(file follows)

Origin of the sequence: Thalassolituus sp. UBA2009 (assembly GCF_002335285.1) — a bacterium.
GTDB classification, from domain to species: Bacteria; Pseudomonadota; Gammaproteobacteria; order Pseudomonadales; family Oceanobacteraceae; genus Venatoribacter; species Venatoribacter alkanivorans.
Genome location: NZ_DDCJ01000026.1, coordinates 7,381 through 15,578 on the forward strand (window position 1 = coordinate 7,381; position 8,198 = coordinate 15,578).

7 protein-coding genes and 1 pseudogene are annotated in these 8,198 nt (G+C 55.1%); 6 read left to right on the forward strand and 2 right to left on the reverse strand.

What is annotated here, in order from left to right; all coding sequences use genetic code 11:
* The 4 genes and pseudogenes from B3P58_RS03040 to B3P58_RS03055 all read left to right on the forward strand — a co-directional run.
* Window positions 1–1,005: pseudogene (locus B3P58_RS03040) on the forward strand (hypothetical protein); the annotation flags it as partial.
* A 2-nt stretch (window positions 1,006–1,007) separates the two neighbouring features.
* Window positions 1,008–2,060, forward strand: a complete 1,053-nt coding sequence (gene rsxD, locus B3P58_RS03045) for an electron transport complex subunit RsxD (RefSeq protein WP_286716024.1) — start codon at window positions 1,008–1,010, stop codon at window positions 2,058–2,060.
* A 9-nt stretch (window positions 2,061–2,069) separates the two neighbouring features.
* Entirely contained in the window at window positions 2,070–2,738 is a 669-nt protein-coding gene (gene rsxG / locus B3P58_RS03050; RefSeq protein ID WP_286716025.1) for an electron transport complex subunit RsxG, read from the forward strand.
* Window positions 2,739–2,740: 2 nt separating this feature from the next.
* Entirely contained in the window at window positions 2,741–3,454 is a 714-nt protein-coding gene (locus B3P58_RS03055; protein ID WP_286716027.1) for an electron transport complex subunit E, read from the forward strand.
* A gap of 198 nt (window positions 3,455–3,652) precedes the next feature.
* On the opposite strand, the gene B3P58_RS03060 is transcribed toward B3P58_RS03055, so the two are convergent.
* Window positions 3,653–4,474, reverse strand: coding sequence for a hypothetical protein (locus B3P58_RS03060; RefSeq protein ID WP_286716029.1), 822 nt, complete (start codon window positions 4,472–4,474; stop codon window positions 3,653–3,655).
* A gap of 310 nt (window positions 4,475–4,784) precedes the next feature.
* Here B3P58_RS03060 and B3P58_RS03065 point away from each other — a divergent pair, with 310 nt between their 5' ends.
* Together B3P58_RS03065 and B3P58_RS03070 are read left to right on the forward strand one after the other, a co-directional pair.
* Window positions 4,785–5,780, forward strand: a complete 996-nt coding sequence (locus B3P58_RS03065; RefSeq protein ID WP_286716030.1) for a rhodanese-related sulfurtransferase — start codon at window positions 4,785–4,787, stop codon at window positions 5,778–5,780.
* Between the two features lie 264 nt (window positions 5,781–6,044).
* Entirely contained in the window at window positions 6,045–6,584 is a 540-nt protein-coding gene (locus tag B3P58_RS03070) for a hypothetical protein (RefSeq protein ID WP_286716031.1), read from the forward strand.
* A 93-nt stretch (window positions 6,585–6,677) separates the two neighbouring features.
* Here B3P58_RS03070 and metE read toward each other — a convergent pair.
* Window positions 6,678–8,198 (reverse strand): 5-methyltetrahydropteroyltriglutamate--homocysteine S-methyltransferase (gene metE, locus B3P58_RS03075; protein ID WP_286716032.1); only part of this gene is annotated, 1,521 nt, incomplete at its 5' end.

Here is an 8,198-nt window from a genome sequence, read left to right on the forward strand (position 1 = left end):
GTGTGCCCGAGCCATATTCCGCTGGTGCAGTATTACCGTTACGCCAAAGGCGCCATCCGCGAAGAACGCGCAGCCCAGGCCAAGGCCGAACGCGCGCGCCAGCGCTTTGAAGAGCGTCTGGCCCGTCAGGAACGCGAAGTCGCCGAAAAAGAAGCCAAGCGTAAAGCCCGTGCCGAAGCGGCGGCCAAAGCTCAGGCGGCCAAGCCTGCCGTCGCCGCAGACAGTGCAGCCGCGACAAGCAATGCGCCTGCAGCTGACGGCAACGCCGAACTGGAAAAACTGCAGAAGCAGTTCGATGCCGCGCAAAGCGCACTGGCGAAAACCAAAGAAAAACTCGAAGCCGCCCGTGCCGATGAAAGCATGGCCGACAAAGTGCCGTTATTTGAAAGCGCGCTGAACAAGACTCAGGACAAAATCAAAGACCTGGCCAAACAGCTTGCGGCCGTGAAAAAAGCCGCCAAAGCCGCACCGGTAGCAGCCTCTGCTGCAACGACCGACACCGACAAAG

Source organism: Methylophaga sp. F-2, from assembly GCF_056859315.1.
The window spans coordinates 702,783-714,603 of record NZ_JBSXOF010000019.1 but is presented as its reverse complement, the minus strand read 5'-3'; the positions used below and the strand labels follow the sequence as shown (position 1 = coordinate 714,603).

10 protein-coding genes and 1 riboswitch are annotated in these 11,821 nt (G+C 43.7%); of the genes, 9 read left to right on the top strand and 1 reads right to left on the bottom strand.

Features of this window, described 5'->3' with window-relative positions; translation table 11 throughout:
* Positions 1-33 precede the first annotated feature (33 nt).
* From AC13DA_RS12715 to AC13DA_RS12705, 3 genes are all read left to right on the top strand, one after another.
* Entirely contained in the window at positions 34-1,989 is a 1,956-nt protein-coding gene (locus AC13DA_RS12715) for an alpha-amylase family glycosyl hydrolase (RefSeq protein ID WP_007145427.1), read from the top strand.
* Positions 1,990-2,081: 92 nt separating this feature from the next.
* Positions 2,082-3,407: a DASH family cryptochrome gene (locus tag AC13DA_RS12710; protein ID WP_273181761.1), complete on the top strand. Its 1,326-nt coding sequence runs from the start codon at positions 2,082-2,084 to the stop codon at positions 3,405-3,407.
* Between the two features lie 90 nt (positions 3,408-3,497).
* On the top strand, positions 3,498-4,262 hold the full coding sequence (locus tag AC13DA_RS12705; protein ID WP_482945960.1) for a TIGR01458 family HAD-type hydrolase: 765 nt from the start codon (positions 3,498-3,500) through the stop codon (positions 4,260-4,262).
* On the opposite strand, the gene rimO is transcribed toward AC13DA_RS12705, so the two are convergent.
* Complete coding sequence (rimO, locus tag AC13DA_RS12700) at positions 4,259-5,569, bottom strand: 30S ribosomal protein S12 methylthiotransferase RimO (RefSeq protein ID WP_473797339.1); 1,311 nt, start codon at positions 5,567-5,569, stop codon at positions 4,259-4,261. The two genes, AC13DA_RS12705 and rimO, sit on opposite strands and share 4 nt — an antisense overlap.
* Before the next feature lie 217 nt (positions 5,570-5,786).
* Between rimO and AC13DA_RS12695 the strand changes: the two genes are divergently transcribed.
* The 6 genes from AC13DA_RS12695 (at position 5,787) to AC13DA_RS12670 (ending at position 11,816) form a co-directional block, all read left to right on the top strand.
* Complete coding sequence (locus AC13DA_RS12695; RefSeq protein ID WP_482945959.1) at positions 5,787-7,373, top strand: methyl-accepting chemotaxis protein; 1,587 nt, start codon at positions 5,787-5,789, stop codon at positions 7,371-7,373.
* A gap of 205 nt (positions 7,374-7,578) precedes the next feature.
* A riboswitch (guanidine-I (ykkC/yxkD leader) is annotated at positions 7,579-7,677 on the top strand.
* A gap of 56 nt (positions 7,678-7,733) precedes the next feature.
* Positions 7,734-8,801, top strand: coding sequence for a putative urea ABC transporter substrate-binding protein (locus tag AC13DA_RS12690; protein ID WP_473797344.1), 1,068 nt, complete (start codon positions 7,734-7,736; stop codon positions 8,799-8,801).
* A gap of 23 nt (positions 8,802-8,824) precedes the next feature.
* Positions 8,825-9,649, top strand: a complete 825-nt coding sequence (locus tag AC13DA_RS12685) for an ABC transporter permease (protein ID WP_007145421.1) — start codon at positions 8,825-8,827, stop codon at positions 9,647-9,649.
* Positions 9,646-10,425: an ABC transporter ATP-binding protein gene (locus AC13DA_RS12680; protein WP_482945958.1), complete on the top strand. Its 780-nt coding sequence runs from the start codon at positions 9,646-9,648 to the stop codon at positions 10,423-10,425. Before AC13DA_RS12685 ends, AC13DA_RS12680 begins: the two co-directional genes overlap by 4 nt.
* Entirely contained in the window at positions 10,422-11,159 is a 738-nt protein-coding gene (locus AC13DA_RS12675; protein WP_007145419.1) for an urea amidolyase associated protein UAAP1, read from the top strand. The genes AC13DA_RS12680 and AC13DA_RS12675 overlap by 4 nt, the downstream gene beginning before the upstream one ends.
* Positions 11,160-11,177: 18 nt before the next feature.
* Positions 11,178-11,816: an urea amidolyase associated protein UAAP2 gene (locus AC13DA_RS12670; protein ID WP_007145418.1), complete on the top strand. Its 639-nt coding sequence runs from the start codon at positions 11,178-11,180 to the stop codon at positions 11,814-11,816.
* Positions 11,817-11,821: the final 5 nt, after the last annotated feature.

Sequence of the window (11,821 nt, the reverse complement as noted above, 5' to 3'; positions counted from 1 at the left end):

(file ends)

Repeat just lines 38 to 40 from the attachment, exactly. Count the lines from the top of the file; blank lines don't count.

* On the top strand, positions 3,498-4,262 hold the full coding sequence (locus tag AC13DA_RS12705; protein ID WP_482945960.1) for a TIGR01458 family HAD-type hydrolase: 765 nt from the start codon (positions 3,498-3,500) through the stop codon (positions 4,260-4,262).
* On the opposite strand, the gene rimO is transcribed toward AC13DA_RS12705, so the two are convergent.
* Complete coding sequence (rimO, locus tag AC13DA_RS12700) at positions 4,259-5,569, bottom strand: 30S ribosomal protein S12 methylthiotransferase RimO (RefSeq protein ID WP_473797339.1); 1,311 nt, start codon at positions 5,567-5,569, stop codon at positions 4,259-4,261. The two genes, AC13DA_RS12705 and rimO, sit on opposite strands and share 4 nt — an antisense overlap.